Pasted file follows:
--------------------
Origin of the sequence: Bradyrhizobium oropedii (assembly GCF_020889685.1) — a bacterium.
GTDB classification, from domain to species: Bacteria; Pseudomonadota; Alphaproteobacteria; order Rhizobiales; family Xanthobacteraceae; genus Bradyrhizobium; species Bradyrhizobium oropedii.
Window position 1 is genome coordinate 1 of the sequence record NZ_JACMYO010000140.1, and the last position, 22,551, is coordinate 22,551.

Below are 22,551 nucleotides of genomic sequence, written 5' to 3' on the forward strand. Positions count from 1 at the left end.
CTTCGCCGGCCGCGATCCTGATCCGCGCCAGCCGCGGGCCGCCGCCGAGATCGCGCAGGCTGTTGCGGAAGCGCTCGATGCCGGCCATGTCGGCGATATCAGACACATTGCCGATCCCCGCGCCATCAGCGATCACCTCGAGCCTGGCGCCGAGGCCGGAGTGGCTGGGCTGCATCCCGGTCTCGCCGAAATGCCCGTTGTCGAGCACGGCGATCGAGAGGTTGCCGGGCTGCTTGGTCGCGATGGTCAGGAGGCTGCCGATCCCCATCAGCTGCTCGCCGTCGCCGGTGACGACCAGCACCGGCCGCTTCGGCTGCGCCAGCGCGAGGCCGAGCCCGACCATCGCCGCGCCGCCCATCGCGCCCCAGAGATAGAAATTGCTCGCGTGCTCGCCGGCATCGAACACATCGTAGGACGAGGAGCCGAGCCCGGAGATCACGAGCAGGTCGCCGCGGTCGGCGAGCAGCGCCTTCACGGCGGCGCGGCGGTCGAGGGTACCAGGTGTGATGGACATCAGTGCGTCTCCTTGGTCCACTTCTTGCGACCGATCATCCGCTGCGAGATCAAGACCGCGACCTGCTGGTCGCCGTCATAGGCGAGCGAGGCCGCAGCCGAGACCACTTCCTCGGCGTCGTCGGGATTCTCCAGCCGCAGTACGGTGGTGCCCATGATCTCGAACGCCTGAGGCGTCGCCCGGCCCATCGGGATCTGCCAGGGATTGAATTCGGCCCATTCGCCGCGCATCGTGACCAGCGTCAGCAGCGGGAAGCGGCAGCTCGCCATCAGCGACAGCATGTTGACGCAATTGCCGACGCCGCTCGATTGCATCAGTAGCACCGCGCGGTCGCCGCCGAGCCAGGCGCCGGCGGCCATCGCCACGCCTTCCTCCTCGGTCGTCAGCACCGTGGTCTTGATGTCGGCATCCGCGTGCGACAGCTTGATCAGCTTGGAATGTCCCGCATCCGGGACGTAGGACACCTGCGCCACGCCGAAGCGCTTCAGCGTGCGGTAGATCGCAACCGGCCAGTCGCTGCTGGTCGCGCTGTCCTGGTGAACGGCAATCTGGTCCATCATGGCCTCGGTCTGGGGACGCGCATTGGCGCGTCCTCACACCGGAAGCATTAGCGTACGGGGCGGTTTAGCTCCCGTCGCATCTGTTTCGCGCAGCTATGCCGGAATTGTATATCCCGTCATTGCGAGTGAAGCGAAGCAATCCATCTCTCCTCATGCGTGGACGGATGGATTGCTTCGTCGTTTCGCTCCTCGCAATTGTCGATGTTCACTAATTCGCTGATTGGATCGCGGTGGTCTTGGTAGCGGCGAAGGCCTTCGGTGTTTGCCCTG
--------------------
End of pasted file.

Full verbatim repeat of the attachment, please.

Origin of the sequence: Bradyrhizobium oropedii (assembly GCF_020889685.1) — a bacterium.
GTDB classification, from domain to species: Bacteria; Pseudomonadota; Alphaproteobacteria; order Rhizobiales; family Xanthobacteraceae; genus Bradyrhizobium; species Bradyrhizobium oropedii.
Window position 1 is genome coordinate 1 of the sequence record NZ_JACMYO010000140.1, and the last position, 22,551, is coordinate 22,551.

Below are 22,551 nucleotides of genomic sequence, written 5' to 3' on the forward strand. Positions count from 1 at the left end.
CTTCGCCGGCCGCGATCCTGATCCGCGCCAGCCGCGGGCCGCCGCCGAGATCGCGCAGGCTGTTGCGGAAGCGCTCGATGCCGGCCATGTCGGCGATATCAGACACATTGCCGATCCCCGCGCCATCAGCGATCACCTCGAGCCTGGCGCCGAGGCCGGAGTGGCTGGGCTGCATCCCGGTCTCGCCGAAATGCCCGTTGTCGAGCACGGCGATCGAGAGGTTGCCGGGCTGCTTGGTCGCGATGGTCAGGAGGCTGCCGATCCCCATCAGCTGCTCGCCGTCGCCGGTGACGACCAGCACCGGCCGCTTCGGCTGCGCCAGCGCGAGGCCGAGCCCGACCATCGCCGCGCCGCCCATCGCGCCCCAGAGATAGAAATTGCTCGCGTGCTCGCCGGCATCGAACACATCGTAGGACGAGGAGCCGAGCCCGGAGATCACGAGCAGGTCGCCGCGGTCGGCGAGCAGCGCCTTCACGGCGGCGCGGCGGTCGAGGGTACCAGGTGTGATGGACATCAGTGCGTCTCCTTGGTCCACTTCTTGCGACCGATCATCCGCTGCGAGATCAAGACCGCGACCTGCTGGTCGCCGTCATAGGCGAGCGAGGCCGCAGCCGAGACCACTTCCTCGGCGTCGTCGGGATTCTCCAGCCGCAGTACGGTGGTGCCCATGATCTCGAACGCCTGAGGCGTCGCCCGGCCCATCGGGATCTGCCAGGGATTGAATTCGGCCCATTCGCCGCGCATCGTGACCAGCGTCAGCAGCGGGAAGCGGCAGCTCGCCATCAGCGACAGCATGTTGACGCAATTGCCGACGCCGCTCGATTGCATCAGTAGCACCGCGCGGTCGCCGCCGAGCCAGGCGCCGGCGGCCATCGCCACGCCTTCCTCCTCGGTCGTCAGCACCGTGGTCTTGATGTCGGCATCCGCGTGCGACAGCTTGATCAGCTTGGAATGTCCCGCATCCGGGACGTAGGACACCTGCGCCACGCCGAAGCGCTTCAGCGTGCGGTAGATCGCAACCGGCCAGTCGCTGCTGGTCGCGCTGTCCTGGTGAACGGCAATCTGGTCCATCATGGCCTCGGTCTGGGGACGCGCATTGGCGCGTCCTCACACCGGAAGCATTAGCGTACGGGGCGGTTTAGCTCCCGTCGCATCTGTTTCGCGCAGCTATGCCGGAATTGTATATCCCGTCATTGCGAGTGAAGCGAAGCAATCCATCTCTCCTCATGCGTGGACGGATGGATTGCTTCGTCGTTTCGCTCCTCGCAATTGTCGATGTTCACTAATTCGCTGATTGGATCGCGGTGGTCTTGGTAGCGGCGAAGGCCTTCGGTGTTTGCCCTG